WASHINGTON — The U.S. Supreme Court is upholding a constitutional rule that allows state and federal governments to prosecute someone for the same crime.
The court’s 7-2 decision today preserves a long-standing rule that provides an exception to the Constitution’s ban on trying someone twice for the same offense.
The case had been closely watched because a ruling for the defendant in this case might have made it harder for states to pursue criminal charges against defendants in the Russia investigation in the event they are pardoned by President Donald Trump.
The court ruled against federal prison inmate Terance Gamble. He was prosecuted by Alabama and the federal government for having a gun after an earlier conviction for robbery.
Justice Samuel A. Alito Jr. wrote in his majority opinion that 170 years of precedent supports the idea that “a state may prosecute a defendant under state law even if the federal government has prosecuted him for the same conduct under a federal statute.”
New York authorities already have indicted Paul Manafort, Trump’s former campaign chairman.
Manafort has been sentenced to more than seven years on federal conspiracy and fraud convictions. He also has been charged with mortgage fraud and other crimes in New York.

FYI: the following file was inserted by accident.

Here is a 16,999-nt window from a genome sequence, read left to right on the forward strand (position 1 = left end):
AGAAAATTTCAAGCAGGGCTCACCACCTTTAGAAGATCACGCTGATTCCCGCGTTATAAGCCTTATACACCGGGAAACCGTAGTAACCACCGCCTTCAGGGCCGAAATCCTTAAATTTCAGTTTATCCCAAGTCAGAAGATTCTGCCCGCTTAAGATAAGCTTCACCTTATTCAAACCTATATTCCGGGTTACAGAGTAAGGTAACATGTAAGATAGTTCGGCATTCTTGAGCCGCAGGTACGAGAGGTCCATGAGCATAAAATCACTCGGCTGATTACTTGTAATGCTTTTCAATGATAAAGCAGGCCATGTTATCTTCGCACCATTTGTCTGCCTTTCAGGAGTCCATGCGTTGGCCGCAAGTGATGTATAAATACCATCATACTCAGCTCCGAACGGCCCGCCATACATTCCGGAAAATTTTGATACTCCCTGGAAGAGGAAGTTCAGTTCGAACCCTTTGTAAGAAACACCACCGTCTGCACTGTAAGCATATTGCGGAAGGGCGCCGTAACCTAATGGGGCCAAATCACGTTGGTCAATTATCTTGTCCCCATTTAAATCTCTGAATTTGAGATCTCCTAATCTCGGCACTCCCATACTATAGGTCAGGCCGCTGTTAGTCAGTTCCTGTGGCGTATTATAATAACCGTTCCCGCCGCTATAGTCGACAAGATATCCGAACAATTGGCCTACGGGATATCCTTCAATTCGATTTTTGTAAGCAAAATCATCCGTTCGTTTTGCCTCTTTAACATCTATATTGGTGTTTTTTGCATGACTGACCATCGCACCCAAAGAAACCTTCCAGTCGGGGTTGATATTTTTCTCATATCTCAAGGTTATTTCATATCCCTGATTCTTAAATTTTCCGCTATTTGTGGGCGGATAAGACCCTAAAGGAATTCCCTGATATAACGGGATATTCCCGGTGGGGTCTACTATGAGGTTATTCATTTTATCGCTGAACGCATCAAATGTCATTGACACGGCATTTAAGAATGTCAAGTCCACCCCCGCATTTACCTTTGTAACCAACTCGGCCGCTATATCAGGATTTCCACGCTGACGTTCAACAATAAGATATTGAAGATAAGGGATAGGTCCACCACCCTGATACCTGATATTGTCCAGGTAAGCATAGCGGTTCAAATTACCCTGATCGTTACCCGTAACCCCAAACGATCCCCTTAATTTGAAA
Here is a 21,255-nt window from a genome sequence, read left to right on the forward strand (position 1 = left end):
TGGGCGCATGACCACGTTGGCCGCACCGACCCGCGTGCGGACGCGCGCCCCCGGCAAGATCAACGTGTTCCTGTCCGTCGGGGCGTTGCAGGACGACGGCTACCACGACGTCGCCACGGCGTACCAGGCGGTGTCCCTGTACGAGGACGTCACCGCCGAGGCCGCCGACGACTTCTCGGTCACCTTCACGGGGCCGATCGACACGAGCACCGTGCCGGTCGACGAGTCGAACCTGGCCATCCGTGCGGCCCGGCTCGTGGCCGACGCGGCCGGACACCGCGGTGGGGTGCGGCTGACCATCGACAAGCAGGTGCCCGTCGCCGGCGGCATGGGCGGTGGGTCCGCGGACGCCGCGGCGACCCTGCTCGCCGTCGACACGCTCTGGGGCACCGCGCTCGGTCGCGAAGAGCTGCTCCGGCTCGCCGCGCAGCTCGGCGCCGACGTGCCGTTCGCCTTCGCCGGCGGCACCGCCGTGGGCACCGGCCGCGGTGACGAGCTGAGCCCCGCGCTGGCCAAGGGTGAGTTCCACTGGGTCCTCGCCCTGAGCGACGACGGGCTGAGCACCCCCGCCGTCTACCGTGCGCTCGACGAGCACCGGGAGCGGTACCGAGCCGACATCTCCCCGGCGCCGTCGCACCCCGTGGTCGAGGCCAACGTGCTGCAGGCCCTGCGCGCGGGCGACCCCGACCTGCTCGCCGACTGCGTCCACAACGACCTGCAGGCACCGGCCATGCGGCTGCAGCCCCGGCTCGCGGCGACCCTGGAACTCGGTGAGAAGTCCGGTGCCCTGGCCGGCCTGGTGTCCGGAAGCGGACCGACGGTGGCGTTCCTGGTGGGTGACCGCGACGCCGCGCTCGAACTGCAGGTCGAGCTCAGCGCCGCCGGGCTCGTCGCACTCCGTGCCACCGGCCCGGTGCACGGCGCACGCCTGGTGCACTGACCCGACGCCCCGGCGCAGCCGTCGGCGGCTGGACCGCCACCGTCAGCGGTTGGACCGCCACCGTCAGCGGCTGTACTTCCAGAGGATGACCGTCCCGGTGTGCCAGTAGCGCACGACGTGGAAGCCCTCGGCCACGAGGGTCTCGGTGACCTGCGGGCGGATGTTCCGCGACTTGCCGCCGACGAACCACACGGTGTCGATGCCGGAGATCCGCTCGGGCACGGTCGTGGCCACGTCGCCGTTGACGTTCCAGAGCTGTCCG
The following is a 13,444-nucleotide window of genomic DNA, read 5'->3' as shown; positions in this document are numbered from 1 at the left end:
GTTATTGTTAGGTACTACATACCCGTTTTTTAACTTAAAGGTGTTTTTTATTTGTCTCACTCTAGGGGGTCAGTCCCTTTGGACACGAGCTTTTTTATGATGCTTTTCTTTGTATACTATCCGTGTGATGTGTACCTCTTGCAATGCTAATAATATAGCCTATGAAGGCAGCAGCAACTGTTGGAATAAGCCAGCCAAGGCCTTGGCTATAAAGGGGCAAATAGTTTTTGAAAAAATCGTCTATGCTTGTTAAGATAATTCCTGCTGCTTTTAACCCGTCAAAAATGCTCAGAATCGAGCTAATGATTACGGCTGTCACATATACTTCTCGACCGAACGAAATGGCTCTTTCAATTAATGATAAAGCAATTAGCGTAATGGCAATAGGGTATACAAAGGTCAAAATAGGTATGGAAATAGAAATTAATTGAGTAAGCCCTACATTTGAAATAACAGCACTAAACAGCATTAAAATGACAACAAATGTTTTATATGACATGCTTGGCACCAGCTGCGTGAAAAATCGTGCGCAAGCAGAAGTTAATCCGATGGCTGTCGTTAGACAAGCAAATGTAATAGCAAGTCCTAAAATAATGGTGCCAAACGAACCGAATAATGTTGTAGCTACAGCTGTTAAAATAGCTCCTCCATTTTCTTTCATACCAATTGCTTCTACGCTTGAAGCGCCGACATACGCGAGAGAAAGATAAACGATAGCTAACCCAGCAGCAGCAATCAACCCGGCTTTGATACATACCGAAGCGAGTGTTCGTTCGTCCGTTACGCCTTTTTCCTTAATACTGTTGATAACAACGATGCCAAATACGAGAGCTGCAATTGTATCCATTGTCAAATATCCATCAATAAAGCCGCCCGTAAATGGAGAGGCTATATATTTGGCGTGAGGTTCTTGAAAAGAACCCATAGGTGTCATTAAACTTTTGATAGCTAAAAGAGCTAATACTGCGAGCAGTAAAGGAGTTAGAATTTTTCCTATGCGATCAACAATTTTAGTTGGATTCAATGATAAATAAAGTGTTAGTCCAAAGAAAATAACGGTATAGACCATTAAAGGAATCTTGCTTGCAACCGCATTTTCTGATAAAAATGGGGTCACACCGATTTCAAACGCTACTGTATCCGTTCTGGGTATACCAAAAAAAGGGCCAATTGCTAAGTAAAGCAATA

Trump could pardon him for his federal convictions, but Manafort still would have to answer to the state charges by the Manhattan district attorney’s office. The president’s pardon power doesn’t extend to state charges.
Had the justices ruled the other way, it might have called into question the ability to prosecute Manafort on the state level.
Justice Ruth Bader Ginsburg dissented from today’s ruling, which she called “adherence to that misguided doctrine.” In a separate dissent, Justice Neil M. Gorsuch wrote, “A free society does not allow its government to try the same individual for the same crime until it’s happy with the result.”